Sub-theme 07: [SWG] Meaning and Social Networks within and between Organizations

Julia Brennecke
University of Liverpool, United Kingdom
Francesca Pallotti
University of Greenwich, United Kingdom
Leon A.G. Oerlemans
Tilburg University, The Netherlands

Call for Papers

The predominance of structuralist over connectionist approaches to social network research has limited the study of culture and meanings as emerging from – but also affecting – social interaction processes among individuals or group constituencies, such as organizations. Much empirical research has tended to focus either on social structure or on the material content of social interactions within and between organizations (Ferguson et al., 2017).
Recently, however, there has been a surge of interest in understanding the dual relation between meaning and social networks (Pachucki & Breiger, 2010) to achieve a more complete explanation of organizational processes and behaviors. This substantial interest has also been sustained by the increased availability of large dataset and digital sources, as well as recent and rapid developments in data analysis and modelling techniques which has made the investigation of the interdependence between social and meaning networks in organizational research more feasible (Basov & Brennecke, 2017; Moser et al., 2017; Mohr & Bogdanov, 2013; Wagner-Pacifici et al., 2015).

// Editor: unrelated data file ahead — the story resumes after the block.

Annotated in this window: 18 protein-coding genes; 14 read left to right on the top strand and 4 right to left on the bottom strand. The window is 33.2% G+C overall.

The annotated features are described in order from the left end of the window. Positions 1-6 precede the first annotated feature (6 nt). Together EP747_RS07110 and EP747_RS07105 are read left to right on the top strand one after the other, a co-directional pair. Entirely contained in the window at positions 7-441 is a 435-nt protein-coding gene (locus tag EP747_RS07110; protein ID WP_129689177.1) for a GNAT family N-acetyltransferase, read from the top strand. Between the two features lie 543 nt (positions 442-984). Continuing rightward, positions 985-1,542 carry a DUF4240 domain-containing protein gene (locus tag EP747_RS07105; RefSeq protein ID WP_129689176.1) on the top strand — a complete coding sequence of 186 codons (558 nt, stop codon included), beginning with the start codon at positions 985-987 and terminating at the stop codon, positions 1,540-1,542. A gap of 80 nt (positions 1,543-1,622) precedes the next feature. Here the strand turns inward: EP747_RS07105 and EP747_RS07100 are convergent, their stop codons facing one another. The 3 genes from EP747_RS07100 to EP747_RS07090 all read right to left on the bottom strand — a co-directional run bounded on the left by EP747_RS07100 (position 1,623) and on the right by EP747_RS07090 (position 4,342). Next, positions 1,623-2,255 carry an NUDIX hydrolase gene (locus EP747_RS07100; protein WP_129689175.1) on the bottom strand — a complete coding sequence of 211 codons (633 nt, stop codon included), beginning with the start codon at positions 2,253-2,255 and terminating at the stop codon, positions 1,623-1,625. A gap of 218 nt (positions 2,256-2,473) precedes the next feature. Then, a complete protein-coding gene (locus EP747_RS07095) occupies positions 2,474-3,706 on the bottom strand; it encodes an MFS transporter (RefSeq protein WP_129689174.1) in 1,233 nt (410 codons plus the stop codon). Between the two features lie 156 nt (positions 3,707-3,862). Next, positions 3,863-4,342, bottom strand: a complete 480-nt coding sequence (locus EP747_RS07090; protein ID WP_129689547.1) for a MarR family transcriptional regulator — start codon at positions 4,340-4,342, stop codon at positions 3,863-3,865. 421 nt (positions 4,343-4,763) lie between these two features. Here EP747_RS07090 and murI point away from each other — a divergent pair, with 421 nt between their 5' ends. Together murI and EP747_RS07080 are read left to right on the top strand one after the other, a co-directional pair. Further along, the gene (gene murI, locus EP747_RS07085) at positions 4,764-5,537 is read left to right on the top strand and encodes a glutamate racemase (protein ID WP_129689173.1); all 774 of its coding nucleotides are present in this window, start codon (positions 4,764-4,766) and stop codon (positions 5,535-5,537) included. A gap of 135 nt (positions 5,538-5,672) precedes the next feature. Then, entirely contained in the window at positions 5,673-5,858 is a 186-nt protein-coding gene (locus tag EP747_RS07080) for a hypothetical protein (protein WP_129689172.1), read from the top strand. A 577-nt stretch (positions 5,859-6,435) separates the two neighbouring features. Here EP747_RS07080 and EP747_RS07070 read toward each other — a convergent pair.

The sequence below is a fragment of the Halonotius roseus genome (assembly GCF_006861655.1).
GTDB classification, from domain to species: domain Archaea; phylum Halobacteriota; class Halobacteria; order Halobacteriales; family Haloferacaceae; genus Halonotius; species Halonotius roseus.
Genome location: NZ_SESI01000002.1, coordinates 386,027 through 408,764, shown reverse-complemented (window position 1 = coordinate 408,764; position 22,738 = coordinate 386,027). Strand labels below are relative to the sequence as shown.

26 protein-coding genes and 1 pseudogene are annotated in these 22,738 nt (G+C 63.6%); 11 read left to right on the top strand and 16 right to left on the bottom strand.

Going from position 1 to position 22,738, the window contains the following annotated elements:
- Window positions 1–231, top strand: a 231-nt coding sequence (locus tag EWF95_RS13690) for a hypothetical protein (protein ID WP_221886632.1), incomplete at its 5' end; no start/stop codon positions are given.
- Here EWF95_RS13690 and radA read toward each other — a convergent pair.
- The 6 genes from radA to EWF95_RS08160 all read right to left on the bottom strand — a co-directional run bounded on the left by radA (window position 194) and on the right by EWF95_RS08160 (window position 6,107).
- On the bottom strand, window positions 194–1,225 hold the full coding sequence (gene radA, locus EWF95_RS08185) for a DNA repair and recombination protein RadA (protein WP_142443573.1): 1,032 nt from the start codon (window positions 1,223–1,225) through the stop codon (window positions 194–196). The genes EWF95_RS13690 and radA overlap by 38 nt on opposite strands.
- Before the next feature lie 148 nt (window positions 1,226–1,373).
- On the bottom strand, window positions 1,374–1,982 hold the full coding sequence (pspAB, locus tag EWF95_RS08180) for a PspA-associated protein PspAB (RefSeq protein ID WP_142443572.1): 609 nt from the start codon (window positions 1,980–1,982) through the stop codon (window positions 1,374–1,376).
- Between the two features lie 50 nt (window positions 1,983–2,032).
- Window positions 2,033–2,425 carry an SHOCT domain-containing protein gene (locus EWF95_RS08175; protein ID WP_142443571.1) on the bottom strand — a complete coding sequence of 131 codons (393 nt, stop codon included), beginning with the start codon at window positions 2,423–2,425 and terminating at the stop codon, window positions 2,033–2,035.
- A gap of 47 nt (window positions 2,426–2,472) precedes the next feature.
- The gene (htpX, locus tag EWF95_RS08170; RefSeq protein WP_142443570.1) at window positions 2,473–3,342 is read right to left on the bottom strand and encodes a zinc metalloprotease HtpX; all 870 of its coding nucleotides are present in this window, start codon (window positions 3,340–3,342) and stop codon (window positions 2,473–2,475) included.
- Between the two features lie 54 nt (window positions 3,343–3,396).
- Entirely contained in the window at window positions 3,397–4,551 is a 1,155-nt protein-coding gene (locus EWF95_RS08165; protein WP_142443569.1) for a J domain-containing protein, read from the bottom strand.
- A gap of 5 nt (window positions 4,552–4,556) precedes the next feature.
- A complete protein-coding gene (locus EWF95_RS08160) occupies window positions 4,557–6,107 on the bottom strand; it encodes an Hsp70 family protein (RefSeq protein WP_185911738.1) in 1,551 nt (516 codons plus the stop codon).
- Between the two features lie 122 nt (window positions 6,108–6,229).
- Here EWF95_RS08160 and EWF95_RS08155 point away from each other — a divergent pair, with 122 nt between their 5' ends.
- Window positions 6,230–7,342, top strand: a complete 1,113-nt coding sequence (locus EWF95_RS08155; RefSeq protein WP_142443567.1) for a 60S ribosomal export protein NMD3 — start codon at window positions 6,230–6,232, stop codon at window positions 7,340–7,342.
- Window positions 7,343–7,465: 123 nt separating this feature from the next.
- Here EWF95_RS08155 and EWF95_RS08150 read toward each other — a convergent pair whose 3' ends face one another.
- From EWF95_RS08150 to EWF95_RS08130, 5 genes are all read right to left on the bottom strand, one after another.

By relying on a definition recently proposed by Moser et al. (2017), meaning is the tacit flow that may include intents, feelings, signs and value that is exchanged, shared in and perceived through ties by two or more individuals within a network. Meaning may emerge directly from the actual content of a tie – for example, the communication flow between two individuals. Or it may emerge from the identity of partners in a relationship – where the meaning assigned to a partner may depend on the availability of alternative partners, or the dependence of a partner on another. Issues of meaning and interpretation are tightly coupled in the analysis of social networks (Podolny, 2001).
The study of how meaning and social networks interact and affect each other requires an integrated research design approach that makes use of tools and technologies for the collection of data on organizational interactions and processes, as well as the use of analytical methods for the formal analysis of meaning and meaning structures emerging from such interactions (Fuhse & Mützel, 2011; Mika, 2005; Breiger & Puetz, 2005; Mohr, 1998).

  • We welcome short paper submissions that advance our understanding of the interplay between meaning and social networks within and between organizations by bringing together theoretical and/or empirical contributions that:

  • Show how social and meaning networks are intertwined, and how this matters for organizations

  • Focus on the meaning of social relationships for a more comprehensive explanation of organizational processes and behavior

  • Show the use of analytical approaches for the collection, mapping and analysis of meaning and meaning structures embedded in networks within and between organizations